An application of subagging for the improvement of prediction accuracy of multivariate calibration models

Galvao, R K H and Araujo, M C U and Martins, M D and José, Gledson Emidio and Pontes, M J C and Silva, E C and Saldanha, T C B (2006) An application of subagging for the improvement of prediction accuracy of multivariate calibration models. Chemometrics and Intelligent Laboratory Systems, 81 (1). pp. 60-67. ISSN 0169-7439 (

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The term bagging refers to a class of techniques in which an ensemble model is obtained by combining different member models generated by resampling the available data set. It has been shown that bagging can lead to substantial gains in accuracy for both classification and regression models, specially when alterations in the training set cause significant changes in the outcome of the modelling procedure. However, in the context of chemometrics, the use of bagging for quantitative multicomponent analysis is still incipient. More recently, an alternative aggregation scheme termed subagging, which is based on subsampling without replacement, has been shown to provide performance improvements similar to bagging at a smaller computational cost. The present paper proposes a strategy for using subagging in conjunction with three multivariate calibration methods, namely Partial Least Squares (PLS) and Multiple Linear Regression with variable selection by using either the Successive Projections Algorithm (MLR-SPA) or a Genetic Algorithm (MLR-GA). The subagging member models are generated by subsampling the pool of samples available for modelling and then forming new calibration sets. Such a strategy is of value in analytical problems involving complex matrices, in which reproducing the composition variability of real samples by means of optimized experimental designs may be a difficult task. The efficiency of the proposed strategy is illustrated in a problem involving the NIR spectrometric determination of four diesel quality parameters (specific mass, sulphur content, and the distillation temperatures T10% and T90% at which 10% and 90% of the sample has evaporated, respectively). In this case study, the use of 30 subsampling iterations provides relative improvements of up to 16%, 33%, and 35% in the prediction accuracy of PLS, MLR-SPA, and MLR-GA models, respectively, with respect to the expected results of individual (non-ensemble) models. (c) 2005 Elsevier B.V. All rights reserved.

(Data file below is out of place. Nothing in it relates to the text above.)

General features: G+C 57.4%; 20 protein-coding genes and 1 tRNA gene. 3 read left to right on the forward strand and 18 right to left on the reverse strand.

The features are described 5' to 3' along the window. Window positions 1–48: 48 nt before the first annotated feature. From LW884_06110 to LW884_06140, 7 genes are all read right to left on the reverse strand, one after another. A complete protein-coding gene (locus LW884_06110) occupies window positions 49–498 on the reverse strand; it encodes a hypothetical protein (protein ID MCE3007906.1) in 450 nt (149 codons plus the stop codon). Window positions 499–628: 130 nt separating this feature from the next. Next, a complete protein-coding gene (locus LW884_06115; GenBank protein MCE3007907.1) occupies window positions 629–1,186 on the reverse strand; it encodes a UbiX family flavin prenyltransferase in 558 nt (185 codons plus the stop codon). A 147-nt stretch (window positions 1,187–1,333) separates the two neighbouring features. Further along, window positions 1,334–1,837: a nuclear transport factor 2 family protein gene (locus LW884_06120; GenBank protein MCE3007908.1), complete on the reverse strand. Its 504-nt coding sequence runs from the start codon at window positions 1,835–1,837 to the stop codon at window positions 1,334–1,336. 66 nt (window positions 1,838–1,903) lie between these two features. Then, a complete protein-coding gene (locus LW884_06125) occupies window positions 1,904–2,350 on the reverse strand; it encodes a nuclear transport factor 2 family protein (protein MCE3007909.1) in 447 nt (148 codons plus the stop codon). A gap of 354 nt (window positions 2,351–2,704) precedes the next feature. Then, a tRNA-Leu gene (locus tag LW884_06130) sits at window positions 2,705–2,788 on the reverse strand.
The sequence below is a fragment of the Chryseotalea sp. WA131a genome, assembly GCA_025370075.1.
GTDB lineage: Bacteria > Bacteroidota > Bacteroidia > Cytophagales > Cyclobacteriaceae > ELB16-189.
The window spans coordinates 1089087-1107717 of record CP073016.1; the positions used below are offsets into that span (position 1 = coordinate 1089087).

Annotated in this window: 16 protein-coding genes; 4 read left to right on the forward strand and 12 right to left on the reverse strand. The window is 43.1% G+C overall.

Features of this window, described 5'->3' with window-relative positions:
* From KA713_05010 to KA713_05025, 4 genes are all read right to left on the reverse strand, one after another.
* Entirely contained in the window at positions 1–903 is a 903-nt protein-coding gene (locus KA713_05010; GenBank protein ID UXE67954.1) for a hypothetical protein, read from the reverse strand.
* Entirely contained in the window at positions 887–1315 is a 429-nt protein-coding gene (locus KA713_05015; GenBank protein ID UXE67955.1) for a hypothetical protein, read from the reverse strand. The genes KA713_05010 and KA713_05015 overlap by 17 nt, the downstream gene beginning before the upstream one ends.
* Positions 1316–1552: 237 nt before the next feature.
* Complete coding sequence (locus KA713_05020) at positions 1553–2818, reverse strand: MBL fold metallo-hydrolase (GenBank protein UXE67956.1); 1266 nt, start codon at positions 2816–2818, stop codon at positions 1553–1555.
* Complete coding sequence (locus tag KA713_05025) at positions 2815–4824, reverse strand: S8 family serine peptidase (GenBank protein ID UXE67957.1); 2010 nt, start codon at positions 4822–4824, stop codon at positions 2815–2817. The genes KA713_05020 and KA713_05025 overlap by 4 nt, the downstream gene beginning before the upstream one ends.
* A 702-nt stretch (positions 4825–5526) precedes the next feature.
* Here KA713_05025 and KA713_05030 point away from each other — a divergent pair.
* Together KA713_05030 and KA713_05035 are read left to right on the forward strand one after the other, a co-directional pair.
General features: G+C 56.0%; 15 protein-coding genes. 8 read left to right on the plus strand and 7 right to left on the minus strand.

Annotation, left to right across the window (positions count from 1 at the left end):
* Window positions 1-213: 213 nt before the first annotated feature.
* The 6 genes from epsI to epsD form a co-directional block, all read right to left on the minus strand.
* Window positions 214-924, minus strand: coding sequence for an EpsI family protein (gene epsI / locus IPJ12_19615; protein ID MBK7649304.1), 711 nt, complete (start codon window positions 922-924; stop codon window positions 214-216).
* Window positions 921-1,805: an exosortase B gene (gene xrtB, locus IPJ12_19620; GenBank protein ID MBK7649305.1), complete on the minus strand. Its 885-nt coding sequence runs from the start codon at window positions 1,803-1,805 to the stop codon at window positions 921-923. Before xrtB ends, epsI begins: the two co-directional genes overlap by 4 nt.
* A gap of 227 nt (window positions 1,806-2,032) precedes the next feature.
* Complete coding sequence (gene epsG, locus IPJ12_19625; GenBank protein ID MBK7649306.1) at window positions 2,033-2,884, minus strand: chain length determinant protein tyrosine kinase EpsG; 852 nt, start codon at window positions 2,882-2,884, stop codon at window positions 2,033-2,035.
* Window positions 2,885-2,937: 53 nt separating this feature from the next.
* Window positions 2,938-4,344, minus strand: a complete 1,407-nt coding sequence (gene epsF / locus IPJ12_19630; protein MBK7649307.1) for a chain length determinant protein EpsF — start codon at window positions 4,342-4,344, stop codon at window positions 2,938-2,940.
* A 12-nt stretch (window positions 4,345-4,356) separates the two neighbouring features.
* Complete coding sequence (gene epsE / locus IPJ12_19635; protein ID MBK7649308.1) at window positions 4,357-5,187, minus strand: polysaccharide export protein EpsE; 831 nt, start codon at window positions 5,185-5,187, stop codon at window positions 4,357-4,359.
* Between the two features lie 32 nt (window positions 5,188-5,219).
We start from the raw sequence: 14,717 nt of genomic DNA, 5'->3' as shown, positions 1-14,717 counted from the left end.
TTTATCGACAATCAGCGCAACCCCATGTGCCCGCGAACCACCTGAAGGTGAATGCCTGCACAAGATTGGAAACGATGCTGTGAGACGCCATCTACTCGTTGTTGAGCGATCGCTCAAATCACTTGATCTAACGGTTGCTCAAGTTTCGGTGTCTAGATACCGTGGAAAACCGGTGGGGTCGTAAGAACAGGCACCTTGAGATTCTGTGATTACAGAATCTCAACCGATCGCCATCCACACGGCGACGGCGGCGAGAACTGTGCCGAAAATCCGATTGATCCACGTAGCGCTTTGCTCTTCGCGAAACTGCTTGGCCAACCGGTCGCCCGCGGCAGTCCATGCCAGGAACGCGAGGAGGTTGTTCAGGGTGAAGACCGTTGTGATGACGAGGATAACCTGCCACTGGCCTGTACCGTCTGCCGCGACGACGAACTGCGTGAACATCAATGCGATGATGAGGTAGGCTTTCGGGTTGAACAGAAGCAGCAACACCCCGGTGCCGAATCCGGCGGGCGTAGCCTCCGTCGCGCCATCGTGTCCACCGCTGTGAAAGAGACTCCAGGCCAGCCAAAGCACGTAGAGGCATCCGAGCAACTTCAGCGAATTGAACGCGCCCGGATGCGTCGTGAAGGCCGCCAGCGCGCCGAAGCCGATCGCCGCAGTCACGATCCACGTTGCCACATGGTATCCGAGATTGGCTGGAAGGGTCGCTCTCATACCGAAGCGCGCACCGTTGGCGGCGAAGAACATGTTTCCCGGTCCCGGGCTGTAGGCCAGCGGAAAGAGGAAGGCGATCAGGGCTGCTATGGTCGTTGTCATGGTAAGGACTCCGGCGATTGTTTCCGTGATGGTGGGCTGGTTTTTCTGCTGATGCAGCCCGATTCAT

Galvao, R K H, Araujo, M C U, Martins, M D, José, Gledson Emidio ORCID logoORCID:, Pontes, M J C, Silva, E C and Saldanha, T C B;